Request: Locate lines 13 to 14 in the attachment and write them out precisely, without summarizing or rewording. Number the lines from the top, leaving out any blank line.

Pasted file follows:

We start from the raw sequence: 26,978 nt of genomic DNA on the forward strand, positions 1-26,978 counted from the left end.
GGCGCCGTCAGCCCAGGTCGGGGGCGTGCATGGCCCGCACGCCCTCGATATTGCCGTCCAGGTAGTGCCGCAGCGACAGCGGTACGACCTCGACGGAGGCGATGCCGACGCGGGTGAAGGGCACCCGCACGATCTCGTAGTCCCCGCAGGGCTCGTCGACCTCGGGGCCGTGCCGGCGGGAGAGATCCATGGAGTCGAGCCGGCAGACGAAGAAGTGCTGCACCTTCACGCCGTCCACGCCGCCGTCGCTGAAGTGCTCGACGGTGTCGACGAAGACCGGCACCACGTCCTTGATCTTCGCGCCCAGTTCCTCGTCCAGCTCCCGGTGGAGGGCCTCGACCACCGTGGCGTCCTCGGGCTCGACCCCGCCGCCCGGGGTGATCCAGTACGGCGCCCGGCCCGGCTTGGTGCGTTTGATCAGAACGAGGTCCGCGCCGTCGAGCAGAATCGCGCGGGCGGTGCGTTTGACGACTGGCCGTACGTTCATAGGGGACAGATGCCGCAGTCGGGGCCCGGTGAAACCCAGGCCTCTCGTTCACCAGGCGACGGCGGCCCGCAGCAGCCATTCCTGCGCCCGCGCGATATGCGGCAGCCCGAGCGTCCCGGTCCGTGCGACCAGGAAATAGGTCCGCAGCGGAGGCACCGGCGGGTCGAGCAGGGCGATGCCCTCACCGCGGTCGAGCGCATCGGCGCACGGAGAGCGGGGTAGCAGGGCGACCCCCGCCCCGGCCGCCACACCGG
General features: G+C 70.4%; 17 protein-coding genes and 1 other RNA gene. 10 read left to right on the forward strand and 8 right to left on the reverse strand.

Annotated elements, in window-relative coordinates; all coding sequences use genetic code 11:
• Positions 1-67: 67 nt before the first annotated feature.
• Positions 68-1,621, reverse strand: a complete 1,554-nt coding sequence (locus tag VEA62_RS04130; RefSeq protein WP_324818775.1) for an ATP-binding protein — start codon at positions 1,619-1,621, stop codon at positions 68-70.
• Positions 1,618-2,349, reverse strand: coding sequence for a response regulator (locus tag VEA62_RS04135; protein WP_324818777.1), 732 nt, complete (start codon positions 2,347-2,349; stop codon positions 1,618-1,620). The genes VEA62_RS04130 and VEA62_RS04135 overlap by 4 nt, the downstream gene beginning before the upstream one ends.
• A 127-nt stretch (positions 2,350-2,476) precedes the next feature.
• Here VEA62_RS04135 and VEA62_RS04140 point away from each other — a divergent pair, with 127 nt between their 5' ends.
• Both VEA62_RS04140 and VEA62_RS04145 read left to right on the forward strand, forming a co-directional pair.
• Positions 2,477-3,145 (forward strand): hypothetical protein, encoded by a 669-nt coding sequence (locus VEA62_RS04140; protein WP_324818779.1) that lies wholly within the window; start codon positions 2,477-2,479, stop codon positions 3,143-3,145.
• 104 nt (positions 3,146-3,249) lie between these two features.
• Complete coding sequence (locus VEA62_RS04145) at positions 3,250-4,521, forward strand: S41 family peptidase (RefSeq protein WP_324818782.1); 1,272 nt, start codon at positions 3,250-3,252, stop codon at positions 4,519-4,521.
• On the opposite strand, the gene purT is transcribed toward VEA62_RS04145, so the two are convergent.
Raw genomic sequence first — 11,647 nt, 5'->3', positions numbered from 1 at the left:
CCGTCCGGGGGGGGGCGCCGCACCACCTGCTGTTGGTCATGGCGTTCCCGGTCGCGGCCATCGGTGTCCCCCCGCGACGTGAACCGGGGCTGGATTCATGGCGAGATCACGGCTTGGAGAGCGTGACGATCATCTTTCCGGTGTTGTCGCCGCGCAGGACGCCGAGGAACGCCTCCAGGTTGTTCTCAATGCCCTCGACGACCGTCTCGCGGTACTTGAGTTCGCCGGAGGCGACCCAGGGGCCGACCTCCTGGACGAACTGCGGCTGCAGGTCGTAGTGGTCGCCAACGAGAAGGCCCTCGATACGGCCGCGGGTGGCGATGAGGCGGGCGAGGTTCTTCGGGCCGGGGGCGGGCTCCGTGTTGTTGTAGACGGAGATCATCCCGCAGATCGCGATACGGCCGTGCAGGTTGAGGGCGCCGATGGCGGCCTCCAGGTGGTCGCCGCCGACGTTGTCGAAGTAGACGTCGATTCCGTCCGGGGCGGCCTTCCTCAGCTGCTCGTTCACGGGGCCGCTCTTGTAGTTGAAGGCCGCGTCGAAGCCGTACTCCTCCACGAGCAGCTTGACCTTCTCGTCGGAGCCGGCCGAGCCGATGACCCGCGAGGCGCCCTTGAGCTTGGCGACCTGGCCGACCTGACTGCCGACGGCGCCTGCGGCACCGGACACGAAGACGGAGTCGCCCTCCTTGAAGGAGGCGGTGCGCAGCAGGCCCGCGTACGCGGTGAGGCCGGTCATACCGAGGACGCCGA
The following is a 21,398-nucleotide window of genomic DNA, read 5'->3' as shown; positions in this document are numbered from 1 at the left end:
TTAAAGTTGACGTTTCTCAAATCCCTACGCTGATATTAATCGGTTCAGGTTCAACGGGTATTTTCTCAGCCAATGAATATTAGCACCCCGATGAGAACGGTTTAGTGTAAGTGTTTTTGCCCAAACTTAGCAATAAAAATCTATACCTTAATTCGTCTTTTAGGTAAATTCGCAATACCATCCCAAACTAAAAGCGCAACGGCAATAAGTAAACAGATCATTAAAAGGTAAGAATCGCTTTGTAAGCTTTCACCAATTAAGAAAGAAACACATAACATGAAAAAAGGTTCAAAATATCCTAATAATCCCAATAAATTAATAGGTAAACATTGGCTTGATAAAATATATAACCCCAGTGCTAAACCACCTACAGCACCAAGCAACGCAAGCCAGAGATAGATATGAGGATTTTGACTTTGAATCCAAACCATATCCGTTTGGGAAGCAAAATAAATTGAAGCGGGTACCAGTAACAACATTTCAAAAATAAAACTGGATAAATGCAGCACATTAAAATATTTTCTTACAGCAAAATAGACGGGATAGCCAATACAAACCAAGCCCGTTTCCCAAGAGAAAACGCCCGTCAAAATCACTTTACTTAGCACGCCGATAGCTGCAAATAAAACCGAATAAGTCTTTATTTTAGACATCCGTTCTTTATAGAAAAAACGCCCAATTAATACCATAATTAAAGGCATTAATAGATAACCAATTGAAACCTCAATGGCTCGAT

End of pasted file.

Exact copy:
• Complete coding sequence (locus VEA62_RS04145) at positions 3,250-4,521, forward strand: S41 family peptidase (RefSeq protein WP_324818782.1); 1,272 nt, start codon at positions 3,250-3,252, stop codon at positions 4,519-4,521.
• On the opposite strand, the gene purT is transcribed toward VEA62_RS04145, so the two are convergent.